Hewlett-Packard (NYSE: HPQ) shareholders may have smiled to hear that the company has authorized a $10 billion stock buyback. The tech giant plans to spend at least $3 billion on shares this quarter. But investors shouldn't celebrate just yet; share buybacks aren't always a ticket to riches.

Stock boost
Investors like buybacks because they reduce the number of shares outstanding, making each remaining share represent a bigger piece of the company. That, in turn, typically boosts earnings per share. Buybacks also instill confidence, suggesting that management believes the stock is currently underpriced. That makes sense with Hewlett-Packard, which has seen its shares fall about 20% in the wake of former CEO Mark Hurd's resignation.

The Wall Street Journal recently noted that buyback announcements often trigger jumps in share prices. Over time, companies that engage in buybacks tend to outperform the market by some 3 percentage points annually -- nothing to sneeze at.

The bad side of buybacks
Buybacks aren't always the best idea, though. Remember that companies could do other things with that money: building more factories, hiring more workers, buying more advertising, etc. A buyback is a reward, but it doesn't hold the promise of more growth.

Research and development (R&D) is critical for companies in many industries. As BusinessWeek magazine noted in 2009, "[B]uybacks are rampant in industries where investment in innovation is crucial -- energy, technology, and pharmaceuticals."

BusinessWeek detailed buybacks by ExxonMobil (NYSE: XOM), Pfizer (NYSE: PFE), and Cisco Systems (Nasdaq: CSCO). The oil giant spent $144 billion buying back shares between 2000 and 2008, while Cisco also landed in the top 10 biggest buybacks over the period. It's particularly ironic that Pfizer, which argued that price regulation would hurt the pharmaceutical industry by taking away money from R&D, nevertheless diverted considerable funds away from R&D toward buybacks. According to the article, Amgen (Nasdaq: AMGN) spent more than its total net income between 2000 and 2008 on buybacks. 

Pricing matters
In addition, many companies have timed their buybacks poorly. Intel (Nasdaq: INTC), for example, spent $4.6 billion in 1999 buying shares at an average price of around $32. The price later fell near $12 several times, and it's still below $20. Citigroup (NYSE: C) bought back shares in 2006 and 2007 at an average of around $50 per share. Now, it trades for less than $5.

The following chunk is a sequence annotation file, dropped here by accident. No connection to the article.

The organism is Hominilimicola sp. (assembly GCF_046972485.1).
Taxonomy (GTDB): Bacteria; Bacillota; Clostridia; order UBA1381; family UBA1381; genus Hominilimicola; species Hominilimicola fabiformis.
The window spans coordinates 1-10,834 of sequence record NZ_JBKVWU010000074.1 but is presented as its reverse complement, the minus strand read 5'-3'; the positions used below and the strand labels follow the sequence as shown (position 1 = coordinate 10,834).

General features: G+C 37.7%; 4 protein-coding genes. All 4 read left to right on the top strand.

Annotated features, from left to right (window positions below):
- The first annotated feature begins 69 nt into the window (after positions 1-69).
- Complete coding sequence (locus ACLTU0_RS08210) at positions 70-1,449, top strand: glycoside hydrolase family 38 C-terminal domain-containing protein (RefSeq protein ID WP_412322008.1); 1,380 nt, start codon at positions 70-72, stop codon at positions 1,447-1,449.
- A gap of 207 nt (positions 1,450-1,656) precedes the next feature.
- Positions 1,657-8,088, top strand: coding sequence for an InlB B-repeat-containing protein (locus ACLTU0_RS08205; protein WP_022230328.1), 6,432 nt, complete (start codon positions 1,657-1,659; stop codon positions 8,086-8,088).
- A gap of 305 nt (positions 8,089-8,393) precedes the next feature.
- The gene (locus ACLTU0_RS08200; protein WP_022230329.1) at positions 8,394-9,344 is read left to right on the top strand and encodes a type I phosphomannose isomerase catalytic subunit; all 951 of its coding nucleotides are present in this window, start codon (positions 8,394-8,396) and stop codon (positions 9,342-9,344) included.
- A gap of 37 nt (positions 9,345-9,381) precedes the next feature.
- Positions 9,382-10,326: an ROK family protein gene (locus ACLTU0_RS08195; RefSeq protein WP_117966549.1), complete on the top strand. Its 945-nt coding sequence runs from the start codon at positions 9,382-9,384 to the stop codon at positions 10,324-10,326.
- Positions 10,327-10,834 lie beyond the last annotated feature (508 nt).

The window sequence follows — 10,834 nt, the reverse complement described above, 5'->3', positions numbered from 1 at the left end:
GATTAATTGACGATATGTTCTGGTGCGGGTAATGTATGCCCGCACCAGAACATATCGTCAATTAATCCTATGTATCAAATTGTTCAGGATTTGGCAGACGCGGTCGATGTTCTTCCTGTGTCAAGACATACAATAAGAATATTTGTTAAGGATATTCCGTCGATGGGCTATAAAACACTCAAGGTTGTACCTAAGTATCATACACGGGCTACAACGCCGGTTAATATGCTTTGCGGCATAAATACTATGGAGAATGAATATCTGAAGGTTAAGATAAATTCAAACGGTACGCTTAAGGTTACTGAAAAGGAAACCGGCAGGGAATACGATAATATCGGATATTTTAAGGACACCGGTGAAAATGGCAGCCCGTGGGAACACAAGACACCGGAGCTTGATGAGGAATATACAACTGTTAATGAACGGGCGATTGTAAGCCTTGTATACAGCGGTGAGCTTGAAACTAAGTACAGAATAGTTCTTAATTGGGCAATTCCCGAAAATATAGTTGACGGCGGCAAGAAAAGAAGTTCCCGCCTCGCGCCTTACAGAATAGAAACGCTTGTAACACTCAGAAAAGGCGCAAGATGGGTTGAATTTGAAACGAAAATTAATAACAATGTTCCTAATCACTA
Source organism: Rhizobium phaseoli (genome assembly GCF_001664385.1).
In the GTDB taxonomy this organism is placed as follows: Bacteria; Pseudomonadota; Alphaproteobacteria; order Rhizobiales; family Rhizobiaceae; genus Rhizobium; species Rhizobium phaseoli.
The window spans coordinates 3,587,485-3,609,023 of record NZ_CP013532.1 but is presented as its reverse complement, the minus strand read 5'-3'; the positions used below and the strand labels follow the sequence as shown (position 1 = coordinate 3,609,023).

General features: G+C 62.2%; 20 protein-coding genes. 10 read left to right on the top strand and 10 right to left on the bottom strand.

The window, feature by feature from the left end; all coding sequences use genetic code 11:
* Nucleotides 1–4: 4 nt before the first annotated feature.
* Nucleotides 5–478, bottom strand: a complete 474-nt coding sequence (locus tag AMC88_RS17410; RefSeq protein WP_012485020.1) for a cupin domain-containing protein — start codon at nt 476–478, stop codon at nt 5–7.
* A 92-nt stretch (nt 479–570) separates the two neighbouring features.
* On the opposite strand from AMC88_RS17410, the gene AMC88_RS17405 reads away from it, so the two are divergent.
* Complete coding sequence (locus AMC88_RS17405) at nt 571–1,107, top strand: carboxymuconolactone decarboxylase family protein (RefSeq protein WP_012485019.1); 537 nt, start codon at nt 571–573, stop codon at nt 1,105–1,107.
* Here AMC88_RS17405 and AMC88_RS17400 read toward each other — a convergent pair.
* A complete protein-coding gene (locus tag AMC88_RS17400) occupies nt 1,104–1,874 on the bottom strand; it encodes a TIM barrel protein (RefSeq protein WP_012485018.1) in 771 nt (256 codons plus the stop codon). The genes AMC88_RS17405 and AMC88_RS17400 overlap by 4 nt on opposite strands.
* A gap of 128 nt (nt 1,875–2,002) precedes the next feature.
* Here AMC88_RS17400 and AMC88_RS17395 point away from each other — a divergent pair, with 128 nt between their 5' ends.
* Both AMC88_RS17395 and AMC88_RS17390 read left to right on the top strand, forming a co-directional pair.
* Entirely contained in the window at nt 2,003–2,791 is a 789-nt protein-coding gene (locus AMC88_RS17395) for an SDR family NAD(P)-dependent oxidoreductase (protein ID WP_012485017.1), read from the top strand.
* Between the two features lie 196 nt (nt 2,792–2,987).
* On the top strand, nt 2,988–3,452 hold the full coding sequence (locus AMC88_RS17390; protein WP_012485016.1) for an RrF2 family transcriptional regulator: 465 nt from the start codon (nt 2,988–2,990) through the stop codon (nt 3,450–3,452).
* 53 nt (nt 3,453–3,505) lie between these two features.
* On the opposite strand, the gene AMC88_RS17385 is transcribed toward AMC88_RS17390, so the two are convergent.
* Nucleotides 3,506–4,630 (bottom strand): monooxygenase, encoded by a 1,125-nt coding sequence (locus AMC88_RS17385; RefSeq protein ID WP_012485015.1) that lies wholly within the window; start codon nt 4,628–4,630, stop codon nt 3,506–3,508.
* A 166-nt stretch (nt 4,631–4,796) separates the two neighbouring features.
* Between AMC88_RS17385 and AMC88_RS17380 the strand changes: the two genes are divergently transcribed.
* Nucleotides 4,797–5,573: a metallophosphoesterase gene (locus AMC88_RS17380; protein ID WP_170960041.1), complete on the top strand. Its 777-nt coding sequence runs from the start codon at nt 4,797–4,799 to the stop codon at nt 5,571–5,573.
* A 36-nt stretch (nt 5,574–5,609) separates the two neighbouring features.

You want your bought-back shares to be attractively priced. That seems to be the case with Hewlett-Packard -- its recent P/E of around 11 is barely half its five-year average of 20, and its forward P/E is below 8, well below the S&P 500's 14.

Stock buybacks are a mixed bag. Hewlett-Packard's seems promising, especially since the company has a big cash pile and generates a lot more of those greenbacks annually. But in general, make sure the companies you like aren't wasting your money by paying too much to buy back their stock.

Buybacks may beat dividends on taxes, but hefty dividend payers are still darn compelling investments.

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Longtime Fool contributor Selena Maranjian owns shares of Amgen. Intel and Pfizer are Motley Fool Inside Value recommendations. The Fool has entered a bull call spread position on Cisco Systems. The Fool owns shares of and has written puts on Intel. Motley Fool Options has recommended buying calls on Intel. The Fool owns shares of Exxon Mobil. Try any of our investing newsletter services free for 30 days. The Motley Fool is Fools writing for Fools.